Florence Nightengale - who is she?

  1. Just curious. Since Florence Nightengale is the "Mother of Modern Nursing" or something like that, what do nurses know about her or think about her? Any comments would be appreciated.
  2. Visit abrenrn profile page

    About abrenrn

    Joined: Oct '02; Posts: 228; Likes: 2


  3. by   semstr
    Anne, ask Florry from Norway, she's a FN-groupie.
  4. by   nightingale
    There are many links if you do a Search. I willl post one from her museum site in London here:


    Early Years

    Florence Nightingale was born in Italy on 12 May 1820 and was named Florence after her birthplace. Her parents, William Edward and Frances Nightingale were a wealthy couple, who had toured Europe for two years on their honeymoon. During their travels their first daughter, Parthenope, was born in Naples (Parthenope being the Greek name for the city), followed one year later by Florence. On returning to England the Nightingales divided their time between two homes. In the summer months they lived at Lea Hurst in Derbyshire, moving to Embley in Hampshire for the winter. Lea Hurst is now a retirement home and Embley is now a school.

    Call From God

    Florence and Parthenope were taught at home by their Cambridge University educated father. Florence was an academic child, who loved her lessons and found studying easy, while her sister excelled at painting and needlework. Florence grew up to be a lively and attractive young woman, admired in the family's social circle and she was expected to make a good marriage, but Florence had other concerns. In 1837, whilst in the gardens at Embley Florence had what she described as her 'calling'. Florence heard the voice of God calling her to do his work, but at this time she had no idea what that work would be.

    The years of struggle and the visit to Kaiserswerth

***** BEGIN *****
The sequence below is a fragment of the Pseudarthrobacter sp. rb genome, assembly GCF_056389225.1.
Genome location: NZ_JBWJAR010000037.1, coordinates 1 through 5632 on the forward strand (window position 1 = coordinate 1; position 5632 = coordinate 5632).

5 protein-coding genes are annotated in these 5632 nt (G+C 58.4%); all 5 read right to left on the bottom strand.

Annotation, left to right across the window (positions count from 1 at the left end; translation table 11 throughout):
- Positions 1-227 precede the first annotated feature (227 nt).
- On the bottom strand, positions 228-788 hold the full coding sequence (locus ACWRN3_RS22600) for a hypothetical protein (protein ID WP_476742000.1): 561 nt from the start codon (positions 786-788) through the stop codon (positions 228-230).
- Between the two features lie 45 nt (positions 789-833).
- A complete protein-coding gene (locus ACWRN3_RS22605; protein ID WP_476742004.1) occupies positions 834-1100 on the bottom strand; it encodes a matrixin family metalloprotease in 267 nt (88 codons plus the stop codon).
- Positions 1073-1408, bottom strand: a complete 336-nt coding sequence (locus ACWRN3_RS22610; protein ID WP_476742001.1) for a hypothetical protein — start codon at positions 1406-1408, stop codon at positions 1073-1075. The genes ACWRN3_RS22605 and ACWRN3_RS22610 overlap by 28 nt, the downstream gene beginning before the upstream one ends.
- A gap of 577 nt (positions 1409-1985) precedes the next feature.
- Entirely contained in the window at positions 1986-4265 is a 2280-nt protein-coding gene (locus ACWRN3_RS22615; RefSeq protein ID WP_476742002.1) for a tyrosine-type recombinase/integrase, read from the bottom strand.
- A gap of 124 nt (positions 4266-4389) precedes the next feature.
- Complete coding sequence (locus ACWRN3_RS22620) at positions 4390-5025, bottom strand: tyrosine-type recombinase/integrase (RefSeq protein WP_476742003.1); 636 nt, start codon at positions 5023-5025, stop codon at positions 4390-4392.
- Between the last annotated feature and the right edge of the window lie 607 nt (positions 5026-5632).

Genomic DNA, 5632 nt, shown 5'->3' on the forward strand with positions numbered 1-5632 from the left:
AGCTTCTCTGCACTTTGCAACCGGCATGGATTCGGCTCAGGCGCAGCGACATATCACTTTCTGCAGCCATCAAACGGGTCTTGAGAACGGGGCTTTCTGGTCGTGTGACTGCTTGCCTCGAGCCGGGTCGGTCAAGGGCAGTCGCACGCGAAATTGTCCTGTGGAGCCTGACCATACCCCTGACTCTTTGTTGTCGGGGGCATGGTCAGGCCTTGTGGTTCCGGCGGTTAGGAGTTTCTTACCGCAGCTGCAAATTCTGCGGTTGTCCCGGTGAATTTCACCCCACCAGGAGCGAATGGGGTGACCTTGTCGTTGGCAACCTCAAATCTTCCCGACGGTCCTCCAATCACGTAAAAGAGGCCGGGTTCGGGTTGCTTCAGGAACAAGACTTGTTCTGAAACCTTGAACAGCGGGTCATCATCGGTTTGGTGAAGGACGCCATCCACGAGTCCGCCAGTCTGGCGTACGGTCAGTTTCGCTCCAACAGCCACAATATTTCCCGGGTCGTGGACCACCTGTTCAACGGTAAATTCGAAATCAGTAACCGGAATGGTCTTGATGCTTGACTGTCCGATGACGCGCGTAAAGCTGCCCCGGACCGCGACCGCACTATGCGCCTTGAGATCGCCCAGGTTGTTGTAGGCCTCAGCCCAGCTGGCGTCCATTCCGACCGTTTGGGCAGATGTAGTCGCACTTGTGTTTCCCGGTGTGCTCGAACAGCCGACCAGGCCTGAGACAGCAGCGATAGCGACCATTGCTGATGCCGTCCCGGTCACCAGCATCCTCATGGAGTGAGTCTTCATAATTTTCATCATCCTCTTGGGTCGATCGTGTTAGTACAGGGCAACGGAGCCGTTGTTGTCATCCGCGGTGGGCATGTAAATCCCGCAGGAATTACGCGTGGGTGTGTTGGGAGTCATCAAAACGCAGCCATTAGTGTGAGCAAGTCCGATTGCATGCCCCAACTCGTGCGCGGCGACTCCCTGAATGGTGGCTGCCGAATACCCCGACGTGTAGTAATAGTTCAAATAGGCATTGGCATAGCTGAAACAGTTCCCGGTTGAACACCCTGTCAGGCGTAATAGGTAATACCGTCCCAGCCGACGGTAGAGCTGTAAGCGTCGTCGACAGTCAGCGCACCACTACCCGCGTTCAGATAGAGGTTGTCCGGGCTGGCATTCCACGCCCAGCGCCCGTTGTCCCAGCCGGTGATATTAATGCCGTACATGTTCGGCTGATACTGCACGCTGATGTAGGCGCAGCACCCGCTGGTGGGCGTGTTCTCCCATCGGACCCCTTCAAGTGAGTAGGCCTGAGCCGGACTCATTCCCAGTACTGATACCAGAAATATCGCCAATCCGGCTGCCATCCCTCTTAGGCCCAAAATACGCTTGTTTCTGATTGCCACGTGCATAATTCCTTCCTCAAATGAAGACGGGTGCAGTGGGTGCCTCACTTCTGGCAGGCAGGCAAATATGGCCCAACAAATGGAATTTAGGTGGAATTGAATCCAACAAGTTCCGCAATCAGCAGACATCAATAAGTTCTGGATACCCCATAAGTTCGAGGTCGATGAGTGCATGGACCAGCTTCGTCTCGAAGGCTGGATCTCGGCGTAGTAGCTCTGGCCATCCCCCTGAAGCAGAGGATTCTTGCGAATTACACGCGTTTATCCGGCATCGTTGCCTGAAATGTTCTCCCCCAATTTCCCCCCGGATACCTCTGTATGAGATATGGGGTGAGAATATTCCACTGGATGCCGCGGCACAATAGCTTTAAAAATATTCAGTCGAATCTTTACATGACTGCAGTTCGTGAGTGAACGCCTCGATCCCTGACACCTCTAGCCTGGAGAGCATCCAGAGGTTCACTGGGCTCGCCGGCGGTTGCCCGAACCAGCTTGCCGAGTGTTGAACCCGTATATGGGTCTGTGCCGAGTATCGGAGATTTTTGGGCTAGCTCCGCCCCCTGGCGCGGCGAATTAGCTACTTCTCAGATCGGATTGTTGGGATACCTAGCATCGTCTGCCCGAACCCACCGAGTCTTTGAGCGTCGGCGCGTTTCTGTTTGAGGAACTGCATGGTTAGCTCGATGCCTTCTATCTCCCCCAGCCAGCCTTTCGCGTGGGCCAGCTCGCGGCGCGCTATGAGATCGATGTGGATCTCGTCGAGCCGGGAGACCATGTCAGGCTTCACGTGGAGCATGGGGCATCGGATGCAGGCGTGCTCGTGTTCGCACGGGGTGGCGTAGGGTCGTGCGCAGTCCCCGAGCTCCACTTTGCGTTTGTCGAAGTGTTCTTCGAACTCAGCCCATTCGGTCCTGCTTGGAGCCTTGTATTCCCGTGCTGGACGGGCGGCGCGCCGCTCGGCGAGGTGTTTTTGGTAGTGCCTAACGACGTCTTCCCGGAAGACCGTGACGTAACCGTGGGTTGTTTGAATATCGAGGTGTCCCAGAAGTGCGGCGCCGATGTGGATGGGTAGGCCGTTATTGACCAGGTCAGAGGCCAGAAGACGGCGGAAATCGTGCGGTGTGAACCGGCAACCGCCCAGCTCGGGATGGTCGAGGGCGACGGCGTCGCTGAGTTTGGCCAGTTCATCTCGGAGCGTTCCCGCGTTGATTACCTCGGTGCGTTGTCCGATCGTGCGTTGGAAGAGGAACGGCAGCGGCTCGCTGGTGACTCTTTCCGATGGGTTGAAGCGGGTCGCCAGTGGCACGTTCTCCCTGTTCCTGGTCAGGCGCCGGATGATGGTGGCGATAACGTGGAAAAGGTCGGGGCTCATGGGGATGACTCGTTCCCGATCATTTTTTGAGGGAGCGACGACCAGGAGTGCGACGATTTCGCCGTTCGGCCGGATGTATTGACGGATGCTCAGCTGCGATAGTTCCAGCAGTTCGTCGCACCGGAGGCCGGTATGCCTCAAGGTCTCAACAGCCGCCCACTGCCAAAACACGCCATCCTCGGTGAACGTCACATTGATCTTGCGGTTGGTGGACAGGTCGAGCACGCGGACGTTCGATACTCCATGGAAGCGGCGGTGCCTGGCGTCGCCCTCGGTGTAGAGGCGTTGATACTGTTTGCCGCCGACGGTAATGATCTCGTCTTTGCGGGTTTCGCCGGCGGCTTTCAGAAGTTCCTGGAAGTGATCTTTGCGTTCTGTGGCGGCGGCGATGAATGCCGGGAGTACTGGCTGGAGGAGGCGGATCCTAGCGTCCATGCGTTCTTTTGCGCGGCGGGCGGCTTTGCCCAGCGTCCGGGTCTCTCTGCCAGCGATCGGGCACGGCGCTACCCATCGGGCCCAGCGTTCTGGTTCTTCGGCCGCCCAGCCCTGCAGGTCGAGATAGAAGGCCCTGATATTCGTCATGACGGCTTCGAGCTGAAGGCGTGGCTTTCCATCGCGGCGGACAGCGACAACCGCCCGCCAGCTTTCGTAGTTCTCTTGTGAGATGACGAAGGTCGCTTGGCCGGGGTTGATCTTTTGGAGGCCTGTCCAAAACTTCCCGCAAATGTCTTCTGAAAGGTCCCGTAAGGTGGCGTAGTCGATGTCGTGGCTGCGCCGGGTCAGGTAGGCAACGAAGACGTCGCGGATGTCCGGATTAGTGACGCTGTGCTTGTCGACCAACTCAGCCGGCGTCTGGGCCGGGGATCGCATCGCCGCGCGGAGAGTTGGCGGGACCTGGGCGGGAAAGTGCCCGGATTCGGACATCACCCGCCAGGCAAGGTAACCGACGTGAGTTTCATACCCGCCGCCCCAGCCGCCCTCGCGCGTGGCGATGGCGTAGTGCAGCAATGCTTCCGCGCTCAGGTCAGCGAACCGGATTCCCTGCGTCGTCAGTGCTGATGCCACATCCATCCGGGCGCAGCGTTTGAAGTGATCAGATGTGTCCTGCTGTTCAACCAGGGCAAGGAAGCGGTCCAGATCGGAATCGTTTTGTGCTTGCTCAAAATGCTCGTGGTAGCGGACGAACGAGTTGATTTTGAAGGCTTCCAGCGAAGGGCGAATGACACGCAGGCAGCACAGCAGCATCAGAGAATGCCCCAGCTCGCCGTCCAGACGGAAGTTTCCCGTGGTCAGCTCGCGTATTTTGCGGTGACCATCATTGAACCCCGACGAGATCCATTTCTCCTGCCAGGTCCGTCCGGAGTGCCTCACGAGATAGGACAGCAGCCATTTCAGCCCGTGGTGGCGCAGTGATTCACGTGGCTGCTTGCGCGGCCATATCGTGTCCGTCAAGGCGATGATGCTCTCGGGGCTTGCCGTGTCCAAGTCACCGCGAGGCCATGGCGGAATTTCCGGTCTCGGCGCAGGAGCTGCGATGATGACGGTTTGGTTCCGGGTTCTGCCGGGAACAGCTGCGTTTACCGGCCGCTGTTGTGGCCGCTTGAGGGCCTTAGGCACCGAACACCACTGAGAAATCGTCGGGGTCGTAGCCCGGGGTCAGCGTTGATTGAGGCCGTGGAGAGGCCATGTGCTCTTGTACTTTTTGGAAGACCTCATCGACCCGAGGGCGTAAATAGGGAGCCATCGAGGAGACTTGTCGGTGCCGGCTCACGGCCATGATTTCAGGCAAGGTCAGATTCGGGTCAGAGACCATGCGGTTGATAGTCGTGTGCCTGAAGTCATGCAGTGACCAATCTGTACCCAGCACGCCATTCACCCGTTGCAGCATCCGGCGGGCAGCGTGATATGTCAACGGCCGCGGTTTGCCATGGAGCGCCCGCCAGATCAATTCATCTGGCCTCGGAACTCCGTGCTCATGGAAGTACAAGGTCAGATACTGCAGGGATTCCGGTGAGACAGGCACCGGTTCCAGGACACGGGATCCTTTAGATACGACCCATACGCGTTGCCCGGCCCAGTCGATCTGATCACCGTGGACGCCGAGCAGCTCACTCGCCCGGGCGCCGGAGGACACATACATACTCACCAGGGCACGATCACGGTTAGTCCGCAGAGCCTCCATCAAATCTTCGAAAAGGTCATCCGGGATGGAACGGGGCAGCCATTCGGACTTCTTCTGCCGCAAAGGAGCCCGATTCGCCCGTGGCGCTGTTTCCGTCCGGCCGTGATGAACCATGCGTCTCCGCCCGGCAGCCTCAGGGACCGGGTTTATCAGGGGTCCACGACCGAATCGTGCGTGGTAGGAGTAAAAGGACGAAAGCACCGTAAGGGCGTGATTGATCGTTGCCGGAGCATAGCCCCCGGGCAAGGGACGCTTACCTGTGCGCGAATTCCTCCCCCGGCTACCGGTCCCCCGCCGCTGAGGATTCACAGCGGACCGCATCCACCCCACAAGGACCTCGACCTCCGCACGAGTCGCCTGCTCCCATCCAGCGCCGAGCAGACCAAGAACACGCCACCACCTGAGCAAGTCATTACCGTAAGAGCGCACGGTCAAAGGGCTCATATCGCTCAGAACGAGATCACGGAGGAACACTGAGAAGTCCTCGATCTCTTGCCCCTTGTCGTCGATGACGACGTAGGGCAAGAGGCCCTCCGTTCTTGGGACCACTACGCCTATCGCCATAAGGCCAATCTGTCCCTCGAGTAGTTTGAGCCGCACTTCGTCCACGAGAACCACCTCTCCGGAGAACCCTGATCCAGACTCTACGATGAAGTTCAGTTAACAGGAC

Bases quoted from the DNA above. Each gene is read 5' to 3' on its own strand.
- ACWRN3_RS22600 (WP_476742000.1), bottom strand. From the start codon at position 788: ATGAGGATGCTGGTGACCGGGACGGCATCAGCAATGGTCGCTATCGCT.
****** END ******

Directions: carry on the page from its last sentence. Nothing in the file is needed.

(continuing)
Florence developed an interest in the social questions of the day, made visits to the homes of the sick in the local villages and began to investigate hospitals and nursing. Her parents refused to allow her to become a nurse as in the mid-nineteenth century it was not considered a suitable profession for a well educated woman. While the family conflicts over Florence's future remained unresolved it was decided that Florence would tour Europe with some family friends, Charles and Selina Bracebridge. The three travelled to Italy, Egypt and Greece, returning in July 1850 through Germany where they visited Pastor Theodor Fliedner's hospital and school for deaconesses at Kaiserswerth, near Dusseldorf. The following year Florence Nightingale returned to Kaiserswerth and undertook three months nurse training, which enabled her to take a vacancy as Superintendent of the Establishment for Gentlewomen during Illness at No. 1 Harley Street, London in 1853.

    The Crimean War

    In March 1854 Britain, France and Turkey declared war on Russia. The allies defeated the Russians at the battle of the Alma in September but reports in The Times criticised the British medical facilities for the wounded. In response, Sidney Herbert, the Minister at War, who knew Florence Nightingale socially and through her work at Harley Street, appointed her to oversee the introduction of female nurses into the military hospitals in Turkey. On 4 November 1854, Florence Nightingale arrived at the Barrack Hospital in Scutari, a suburb on the Asian side of Constantinople, with the party of 38 nurses.